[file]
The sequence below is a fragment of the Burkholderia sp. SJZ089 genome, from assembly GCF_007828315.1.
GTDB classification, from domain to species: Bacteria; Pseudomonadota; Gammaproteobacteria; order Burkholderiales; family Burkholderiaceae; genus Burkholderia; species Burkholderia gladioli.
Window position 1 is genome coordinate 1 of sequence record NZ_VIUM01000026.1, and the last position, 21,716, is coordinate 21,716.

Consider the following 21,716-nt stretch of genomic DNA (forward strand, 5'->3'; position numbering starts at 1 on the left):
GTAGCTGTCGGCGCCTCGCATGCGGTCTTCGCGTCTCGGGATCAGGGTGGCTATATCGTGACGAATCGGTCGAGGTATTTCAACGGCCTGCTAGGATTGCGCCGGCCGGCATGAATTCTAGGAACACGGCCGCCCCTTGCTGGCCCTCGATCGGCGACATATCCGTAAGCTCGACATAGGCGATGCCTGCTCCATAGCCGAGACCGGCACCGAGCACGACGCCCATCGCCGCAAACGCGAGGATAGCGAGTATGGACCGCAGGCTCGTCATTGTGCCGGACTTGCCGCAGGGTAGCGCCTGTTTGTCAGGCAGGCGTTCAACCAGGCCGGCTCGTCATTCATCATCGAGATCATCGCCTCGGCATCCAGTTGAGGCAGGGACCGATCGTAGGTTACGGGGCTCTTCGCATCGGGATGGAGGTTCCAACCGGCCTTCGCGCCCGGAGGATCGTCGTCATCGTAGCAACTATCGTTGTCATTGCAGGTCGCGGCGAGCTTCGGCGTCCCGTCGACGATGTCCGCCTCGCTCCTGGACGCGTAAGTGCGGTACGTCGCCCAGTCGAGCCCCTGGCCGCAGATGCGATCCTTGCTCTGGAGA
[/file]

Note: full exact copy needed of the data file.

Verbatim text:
The sequence below is a fragment of the Burkholderia sp. SJZ089 genome, from assembly GCF_007828315.1.
GTDB classification, from domain to species: Bacteria; Pseudomonadota; Gammaproteobacteria; order Burkholderiales; family Burkholderiaceae; genus Burkholderia; species Burkholderia gladioli.
Window position 1 is genome coordinate 1 of sequence record NZ_VIUM01000026.1, and the last position, 21,716, is coordinate 21,716.

Consider the following 21,716-nt stretch of genomic DNA (forward strand, 5'->3'; position numbering starts at 1 on the left):
GTAGCTGTCGGCGCCTCGCATGCGGTCTTCGCGTCTCGGGATCAGGGTGGCTATATCGTGACGAATCGGTCGAGGTATTTCAACGGCCTGCTAGGATTGCGCCGGCCGGCATGAATTCTAGGAACACGGCCGCCCCTTGCTGGCCCTCGATCGGCGACATATCCGTAAGCTCGACATAGGCGATGCCTGCTCCATAGCCGAGACCGGCACCGAGCACGACGCCCATCGCCGCAAACGCGAGGATAGCGAGTATGGACCGCAGGCTCGTCATTGTGCCGGACTTGCCGCAGGGTAGCGCCTGTTTGTCAGGCAGGCGTTCAACCAGGCCGGCTCGTCATTCATCATCGAGATCATCGCCTCGGCATCCAGTTGAGGCAGGGACCGATCGTAGGTTACGGGGCTCTTCGCATCGGGATGGAGGTTCCAACCGGCCTTCGCGCCCGGAGGATCGTCGTCATCGTAGCAACTATCGTTGTCATTGCAGGTCGCGGCGAGCTTCGGCGTCCCGTCGACGATGTCCGCCTCGCTCCTGGACGCGTAAGTGCGGTACGTCGCCCAGTCGAGCCCCTGGCCGCAGATGCGATCCTTGCTCTGGAGA